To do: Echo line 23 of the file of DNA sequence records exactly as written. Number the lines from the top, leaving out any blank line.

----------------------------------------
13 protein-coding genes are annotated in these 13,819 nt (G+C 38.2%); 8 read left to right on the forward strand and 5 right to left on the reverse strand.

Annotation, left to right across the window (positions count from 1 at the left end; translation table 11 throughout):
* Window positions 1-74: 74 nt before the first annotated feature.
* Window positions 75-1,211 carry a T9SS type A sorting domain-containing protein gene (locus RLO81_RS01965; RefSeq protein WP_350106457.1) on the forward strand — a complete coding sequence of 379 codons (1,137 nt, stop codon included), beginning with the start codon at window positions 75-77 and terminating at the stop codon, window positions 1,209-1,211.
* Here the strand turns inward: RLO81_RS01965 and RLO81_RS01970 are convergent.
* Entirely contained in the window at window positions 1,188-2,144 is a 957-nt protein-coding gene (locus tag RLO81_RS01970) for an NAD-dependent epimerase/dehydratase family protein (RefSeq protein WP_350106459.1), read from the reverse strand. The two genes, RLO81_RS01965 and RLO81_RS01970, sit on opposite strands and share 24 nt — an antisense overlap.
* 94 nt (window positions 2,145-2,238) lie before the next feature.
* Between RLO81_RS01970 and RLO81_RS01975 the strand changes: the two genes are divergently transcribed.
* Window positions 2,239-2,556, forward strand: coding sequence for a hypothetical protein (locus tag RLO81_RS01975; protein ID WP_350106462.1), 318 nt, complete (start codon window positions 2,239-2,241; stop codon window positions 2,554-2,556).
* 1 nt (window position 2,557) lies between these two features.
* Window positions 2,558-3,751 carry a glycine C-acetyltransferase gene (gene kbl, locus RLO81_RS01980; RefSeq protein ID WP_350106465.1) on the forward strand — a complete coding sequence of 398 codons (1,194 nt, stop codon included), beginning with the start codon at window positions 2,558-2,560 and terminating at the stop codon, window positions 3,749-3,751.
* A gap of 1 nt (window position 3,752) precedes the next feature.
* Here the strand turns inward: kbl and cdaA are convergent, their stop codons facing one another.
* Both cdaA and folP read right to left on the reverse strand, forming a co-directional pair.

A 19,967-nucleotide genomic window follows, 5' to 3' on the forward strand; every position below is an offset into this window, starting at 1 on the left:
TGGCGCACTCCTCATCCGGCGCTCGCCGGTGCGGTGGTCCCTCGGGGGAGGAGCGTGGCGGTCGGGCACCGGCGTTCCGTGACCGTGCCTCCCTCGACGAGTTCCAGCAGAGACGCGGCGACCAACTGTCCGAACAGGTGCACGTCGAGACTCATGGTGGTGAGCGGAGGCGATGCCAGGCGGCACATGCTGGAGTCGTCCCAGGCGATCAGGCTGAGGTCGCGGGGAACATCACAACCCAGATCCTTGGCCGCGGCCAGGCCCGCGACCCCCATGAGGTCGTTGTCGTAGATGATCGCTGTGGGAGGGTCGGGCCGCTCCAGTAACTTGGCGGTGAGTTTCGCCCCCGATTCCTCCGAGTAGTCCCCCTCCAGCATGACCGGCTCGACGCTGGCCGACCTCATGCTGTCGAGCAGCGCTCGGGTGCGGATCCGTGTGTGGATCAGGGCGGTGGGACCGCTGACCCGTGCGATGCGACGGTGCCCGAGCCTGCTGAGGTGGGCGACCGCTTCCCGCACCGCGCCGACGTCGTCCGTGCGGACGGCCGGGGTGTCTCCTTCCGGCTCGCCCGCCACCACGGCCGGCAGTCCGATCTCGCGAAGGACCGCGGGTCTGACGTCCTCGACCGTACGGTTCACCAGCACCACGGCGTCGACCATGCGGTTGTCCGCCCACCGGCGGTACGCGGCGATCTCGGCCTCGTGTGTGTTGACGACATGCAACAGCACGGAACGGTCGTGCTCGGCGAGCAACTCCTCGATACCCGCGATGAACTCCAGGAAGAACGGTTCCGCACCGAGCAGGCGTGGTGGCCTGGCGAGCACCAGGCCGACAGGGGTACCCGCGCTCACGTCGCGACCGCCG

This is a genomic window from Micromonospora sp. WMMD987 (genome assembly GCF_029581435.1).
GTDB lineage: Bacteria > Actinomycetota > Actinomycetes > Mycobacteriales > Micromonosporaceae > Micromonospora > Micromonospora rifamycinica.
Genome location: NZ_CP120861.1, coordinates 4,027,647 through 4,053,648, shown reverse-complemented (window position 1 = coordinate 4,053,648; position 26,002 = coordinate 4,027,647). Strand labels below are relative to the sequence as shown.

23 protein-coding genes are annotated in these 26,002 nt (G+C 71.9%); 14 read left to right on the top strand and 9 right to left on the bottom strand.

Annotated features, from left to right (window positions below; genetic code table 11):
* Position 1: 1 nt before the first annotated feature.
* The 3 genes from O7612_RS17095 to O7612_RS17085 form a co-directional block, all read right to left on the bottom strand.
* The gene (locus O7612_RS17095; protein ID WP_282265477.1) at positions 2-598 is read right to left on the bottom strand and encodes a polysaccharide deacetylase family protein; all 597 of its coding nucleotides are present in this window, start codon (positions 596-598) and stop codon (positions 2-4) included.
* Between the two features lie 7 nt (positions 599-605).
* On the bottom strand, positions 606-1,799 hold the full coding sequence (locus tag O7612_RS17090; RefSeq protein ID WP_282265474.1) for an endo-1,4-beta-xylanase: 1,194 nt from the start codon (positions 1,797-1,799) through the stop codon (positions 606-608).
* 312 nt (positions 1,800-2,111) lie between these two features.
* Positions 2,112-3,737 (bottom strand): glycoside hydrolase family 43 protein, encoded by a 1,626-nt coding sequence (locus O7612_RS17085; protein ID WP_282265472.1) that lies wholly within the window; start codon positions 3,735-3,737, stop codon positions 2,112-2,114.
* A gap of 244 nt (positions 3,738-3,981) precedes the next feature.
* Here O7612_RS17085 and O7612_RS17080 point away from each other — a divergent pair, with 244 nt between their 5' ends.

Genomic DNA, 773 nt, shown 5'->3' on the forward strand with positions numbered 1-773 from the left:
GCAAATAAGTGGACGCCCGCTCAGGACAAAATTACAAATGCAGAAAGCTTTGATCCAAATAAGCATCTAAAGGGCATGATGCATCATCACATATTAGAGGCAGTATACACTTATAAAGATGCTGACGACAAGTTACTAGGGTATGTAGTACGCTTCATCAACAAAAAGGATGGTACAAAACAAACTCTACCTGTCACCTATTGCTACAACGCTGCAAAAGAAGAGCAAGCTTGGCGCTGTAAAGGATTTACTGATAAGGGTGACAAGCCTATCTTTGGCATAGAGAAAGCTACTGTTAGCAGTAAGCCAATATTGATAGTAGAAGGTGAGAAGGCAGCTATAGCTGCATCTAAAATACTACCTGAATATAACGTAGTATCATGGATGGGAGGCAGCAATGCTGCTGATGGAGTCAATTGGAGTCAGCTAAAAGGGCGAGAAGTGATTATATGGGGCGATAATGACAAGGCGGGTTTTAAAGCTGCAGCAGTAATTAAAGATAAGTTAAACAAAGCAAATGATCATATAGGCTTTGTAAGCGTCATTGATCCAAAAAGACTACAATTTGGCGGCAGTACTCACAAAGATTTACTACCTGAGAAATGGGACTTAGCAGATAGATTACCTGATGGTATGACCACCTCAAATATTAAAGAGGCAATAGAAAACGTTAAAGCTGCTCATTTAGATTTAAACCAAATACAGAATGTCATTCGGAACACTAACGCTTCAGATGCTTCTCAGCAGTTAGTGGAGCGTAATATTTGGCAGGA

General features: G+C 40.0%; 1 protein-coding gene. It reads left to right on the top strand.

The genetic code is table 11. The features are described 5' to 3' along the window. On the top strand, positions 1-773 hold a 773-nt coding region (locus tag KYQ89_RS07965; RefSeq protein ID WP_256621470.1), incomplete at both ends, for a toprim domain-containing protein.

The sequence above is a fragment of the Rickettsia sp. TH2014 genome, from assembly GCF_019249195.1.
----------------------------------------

* The 3 genes from O7612_RS17095 to O7612_RS17085 form a co-directional block, all read right to left on the bottom strand.